A Life of Struggle

October 12, 2008

Do you remember the drug thalidomide?  It was first launched in 1957 by a German company, Grunenthal.  It was sold in 46 countries and marketed to pregnant women around the world as an anti-morning sickness pill.  The drug was banned in the early 1960’s after it was found to cause deformed limbs in the children of women who took it in early pregnancy.  Around 10,000 babies around the world were born with defects caused by the drug, ranging from malformed limbs to no arms or legs.  An estimated 3,500 survive worldwide, and 31 of these are in Ireland.

Thalidomide sufferers are a tenacious bunch of people. They have lived all their lives  with pain and disability and now as they enter their 40’s and 50’s, they are noticing a sharp deterioration in their physical condition and want the government to improve their ‘meagre’ compensation. In 1975 a settlement was made with the Irish government which comprised of a lump sum and a monthly pension for life to supplement the compensation awarded by the German government, which eventually accepted liability.  While Irish authorities never accepted liability for the tragedy, the Department of Health was the regulatory authority for drugs when it was on the pharmacy shelves. The lump sums at the time, when those affected were around 12 years old, amounted to a few thousand euro.  Depending on the level of disability, the pension now ranges from €16-€35 per day.  A lot of sufferers are now in crisis and are having to leave work or are struggling on in jobs they can’t afford to leave.  They are facing difficult life choices and need financial security as they struggle against rapid decline.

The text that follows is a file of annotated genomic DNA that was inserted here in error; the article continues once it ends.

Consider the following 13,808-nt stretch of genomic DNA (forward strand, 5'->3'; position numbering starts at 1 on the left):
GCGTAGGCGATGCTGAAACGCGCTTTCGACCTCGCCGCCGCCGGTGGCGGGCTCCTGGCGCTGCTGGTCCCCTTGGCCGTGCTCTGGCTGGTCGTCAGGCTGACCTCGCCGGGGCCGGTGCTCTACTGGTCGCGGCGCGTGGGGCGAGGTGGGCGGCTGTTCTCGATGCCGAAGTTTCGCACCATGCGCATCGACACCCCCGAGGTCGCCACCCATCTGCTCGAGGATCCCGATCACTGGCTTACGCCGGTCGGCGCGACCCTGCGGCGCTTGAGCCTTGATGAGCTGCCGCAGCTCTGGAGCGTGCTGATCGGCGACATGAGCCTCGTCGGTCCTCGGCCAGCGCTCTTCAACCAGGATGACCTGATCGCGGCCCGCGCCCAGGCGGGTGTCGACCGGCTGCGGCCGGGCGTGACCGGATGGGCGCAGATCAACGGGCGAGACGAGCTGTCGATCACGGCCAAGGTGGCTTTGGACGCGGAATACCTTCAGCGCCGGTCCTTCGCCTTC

Governments all over Europe are sitting down with those affected by thalidomide to sort out a proper financial package and Irish survivors are hoping that the Department of Health will look sympathetically on their case.  The Irish Thalidomide Association hasn’t gone back to the government for support in 33 years.  Surely it’s not too much to ask that they should now be afforded the dignity and justice they so rightly deserve?

With thanks to Roisin Ingle of the Irish Times, for her informative article on this topic.